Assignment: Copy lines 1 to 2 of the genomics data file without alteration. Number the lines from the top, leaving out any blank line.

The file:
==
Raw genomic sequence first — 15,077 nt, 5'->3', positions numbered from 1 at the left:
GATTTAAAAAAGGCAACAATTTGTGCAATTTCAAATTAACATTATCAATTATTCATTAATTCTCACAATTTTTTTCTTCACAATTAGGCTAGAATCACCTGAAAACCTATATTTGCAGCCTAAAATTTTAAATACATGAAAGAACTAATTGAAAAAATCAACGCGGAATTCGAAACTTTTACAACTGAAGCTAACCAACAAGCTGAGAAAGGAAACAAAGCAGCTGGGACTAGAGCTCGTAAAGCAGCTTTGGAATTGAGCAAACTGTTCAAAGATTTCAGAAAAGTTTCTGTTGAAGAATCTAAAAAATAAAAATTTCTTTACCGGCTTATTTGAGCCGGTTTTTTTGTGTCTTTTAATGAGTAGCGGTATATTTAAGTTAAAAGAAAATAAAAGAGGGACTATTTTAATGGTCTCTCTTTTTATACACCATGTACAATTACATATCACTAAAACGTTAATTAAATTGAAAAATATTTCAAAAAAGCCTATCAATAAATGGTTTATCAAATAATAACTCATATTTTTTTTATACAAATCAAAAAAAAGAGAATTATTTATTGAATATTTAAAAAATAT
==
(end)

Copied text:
Raw genomic sequence first — 15,077 nt, 5'->3', positions numbered from 1 at the left:
GATTTAAAAAAGGCAACAATTTGTGCAATTTCAAATTAACATTATCAATTATTCATTAATTCTCACAATTTTTTTCTTCACAATTAGGCTAGAATCACCTGAAAACCTATATTTGCAGCCTAAAATTTTAAATACATGAAAGAACTAATTGAAAAAATCAACGCGGAATTCGAAACTTTTACAACTGAAGCTAACCAACAAGCTGAGAAAGGAAACAAAGCAGCTGGGACTAGAGCTCGTAAAGCAGCTTTGGAATTGAGCAAACTGTTCAAAGATTTCAGAAAAGTTTCTGTTGAAGAATCTAAAAAATAAAAATTTCTTTACCGGCTTATTTGAGCCGGTTTTTTTGTGTCTTTTAATGAGTAGCGGTATATTTAAGTTAAAAGAAAATAAAAGAGGGACTATTTTAATGGTCTCTCTTTTTATACACCATGTACAATTACATATCACTAAAACGTTAATTAAATTGAAAAATATTTCAAAAAAGCCTATCAATAAATGGTTTATCAAATAATAACTCATATTTTTTTTATACAAATCAAAAAAAAGAGAATTATTTATTGAATATTTAAAAAATAT